In "Human Nature and Conduct", John Dewey extends the principles of the his pragmatic philosophy into the realm of developmental and social psychology.
First published in 1922, the work was a notable departure from the deterministic theories of contemporaries, such as the physiological psychology of Wilhelm Wundt, the behaviourism of Ivan Pavlov, and Freud's emphasis on the unconscious. Refuting in particular the dualistic implications of the Pavlovian stimulus-response model of human behaviour and the arbitrariness by which those terms are assigned, he posits instead a holistic and humanistic paradigm in which a creative response to one's environment becomes the mark of a healthy individual.
Dewey brings the rigour of natural sciences to the quest for a better moral system. By studying habit, impulse, and intelligence, he arrives at a morality that is firmly rooted the context of the world, accounting for thinking humans with individual circumstances that do, indeed, make a difference when determining right and wrong.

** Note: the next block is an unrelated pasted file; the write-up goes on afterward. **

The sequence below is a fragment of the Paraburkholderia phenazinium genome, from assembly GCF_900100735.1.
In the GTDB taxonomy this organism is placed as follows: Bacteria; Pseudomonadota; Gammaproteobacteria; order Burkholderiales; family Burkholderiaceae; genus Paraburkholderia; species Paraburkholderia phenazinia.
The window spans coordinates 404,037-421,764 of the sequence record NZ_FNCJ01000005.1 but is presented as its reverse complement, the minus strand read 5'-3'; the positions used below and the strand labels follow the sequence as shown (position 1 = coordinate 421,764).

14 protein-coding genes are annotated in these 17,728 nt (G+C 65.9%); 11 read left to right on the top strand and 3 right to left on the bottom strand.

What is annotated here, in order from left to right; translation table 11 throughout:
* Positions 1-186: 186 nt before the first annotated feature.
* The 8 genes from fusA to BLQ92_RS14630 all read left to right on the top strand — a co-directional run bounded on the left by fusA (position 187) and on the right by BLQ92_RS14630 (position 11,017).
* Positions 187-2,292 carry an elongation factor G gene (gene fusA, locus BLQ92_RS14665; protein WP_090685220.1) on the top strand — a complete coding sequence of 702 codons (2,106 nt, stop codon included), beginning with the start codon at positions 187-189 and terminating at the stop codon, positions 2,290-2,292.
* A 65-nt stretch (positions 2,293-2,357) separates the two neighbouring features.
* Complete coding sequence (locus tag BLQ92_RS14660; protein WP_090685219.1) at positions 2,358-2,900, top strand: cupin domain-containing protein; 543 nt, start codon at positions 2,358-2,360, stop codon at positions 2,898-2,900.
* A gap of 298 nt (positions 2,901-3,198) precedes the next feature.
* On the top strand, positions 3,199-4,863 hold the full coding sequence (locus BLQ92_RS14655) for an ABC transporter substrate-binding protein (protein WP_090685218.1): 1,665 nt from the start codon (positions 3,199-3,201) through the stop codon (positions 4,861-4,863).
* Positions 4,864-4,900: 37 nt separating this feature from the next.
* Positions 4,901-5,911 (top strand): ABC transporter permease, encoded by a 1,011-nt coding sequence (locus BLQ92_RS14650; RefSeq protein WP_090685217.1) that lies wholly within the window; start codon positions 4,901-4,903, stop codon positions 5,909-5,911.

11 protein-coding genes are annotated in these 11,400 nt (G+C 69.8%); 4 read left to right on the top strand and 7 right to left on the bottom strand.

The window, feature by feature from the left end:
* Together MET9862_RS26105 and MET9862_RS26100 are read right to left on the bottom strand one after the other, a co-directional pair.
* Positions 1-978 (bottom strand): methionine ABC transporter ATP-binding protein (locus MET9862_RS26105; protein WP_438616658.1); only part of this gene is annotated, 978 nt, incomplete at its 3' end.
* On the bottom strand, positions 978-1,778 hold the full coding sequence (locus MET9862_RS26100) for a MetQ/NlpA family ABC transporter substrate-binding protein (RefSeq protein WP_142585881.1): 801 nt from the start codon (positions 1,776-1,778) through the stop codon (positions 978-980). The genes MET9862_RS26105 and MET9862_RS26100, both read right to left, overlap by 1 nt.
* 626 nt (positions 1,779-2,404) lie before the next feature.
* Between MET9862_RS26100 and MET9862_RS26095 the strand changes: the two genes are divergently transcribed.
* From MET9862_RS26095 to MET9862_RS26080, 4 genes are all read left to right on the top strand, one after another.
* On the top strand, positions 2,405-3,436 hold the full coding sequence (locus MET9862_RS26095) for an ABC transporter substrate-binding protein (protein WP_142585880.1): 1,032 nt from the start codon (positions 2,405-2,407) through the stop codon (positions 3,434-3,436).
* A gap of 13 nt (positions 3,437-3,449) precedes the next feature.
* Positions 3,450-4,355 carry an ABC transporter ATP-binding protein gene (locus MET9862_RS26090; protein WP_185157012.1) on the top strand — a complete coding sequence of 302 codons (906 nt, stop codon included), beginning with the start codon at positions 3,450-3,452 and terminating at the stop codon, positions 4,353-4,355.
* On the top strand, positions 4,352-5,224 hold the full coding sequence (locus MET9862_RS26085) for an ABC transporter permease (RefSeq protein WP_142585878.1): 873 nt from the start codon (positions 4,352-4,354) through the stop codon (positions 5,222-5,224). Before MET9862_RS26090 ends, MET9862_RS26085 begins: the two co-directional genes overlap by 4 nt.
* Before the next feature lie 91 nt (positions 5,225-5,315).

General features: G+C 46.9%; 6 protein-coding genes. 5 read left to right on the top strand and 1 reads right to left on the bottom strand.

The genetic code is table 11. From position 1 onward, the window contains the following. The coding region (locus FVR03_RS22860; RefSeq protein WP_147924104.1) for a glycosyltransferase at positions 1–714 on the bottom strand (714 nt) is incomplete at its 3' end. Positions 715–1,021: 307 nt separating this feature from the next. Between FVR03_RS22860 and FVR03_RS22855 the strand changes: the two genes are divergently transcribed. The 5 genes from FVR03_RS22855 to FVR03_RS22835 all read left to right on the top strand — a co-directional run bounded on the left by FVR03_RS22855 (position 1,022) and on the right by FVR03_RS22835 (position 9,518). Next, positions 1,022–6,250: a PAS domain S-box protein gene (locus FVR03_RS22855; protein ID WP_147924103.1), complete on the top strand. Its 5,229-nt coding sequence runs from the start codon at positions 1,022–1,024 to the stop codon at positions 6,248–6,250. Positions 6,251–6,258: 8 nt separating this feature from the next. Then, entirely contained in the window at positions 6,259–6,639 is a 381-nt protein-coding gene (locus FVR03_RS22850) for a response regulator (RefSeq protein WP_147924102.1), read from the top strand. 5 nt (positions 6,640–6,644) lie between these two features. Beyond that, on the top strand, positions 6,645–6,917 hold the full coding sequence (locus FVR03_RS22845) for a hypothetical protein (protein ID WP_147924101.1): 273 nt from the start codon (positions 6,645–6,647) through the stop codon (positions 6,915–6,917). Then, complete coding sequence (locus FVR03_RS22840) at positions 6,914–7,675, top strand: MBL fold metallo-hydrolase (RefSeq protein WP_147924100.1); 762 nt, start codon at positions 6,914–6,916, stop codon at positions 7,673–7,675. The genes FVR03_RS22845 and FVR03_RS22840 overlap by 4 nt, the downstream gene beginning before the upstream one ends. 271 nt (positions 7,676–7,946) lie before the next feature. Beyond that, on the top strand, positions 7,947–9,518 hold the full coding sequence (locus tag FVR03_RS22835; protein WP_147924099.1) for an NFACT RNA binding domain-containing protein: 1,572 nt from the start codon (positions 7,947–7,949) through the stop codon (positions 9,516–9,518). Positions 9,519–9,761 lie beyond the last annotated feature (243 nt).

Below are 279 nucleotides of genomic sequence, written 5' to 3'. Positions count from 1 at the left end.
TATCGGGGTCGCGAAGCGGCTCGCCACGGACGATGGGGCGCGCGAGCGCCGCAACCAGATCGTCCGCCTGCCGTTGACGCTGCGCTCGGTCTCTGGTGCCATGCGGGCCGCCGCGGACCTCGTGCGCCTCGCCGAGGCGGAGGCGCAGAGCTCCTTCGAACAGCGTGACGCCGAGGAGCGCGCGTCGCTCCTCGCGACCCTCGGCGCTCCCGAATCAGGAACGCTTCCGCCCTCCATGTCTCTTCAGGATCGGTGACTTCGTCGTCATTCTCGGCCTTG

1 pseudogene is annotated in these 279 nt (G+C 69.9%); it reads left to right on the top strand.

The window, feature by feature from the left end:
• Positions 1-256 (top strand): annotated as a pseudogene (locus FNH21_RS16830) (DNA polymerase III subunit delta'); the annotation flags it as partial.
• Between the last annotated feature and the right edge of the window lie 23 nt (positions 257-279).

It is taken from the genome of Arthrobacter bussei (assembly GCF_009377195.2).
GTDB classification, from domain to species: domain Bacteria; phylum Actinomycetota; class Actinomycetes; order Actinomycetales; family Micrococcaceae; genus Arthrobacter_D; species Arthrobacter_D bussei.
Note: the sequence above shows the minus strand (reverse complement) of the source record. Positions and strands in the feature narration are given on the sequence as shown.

Students of sociology, philosophy, and psychology will be interested to see moral judgement investigated as a scientific question by one of America's most influential philosophers.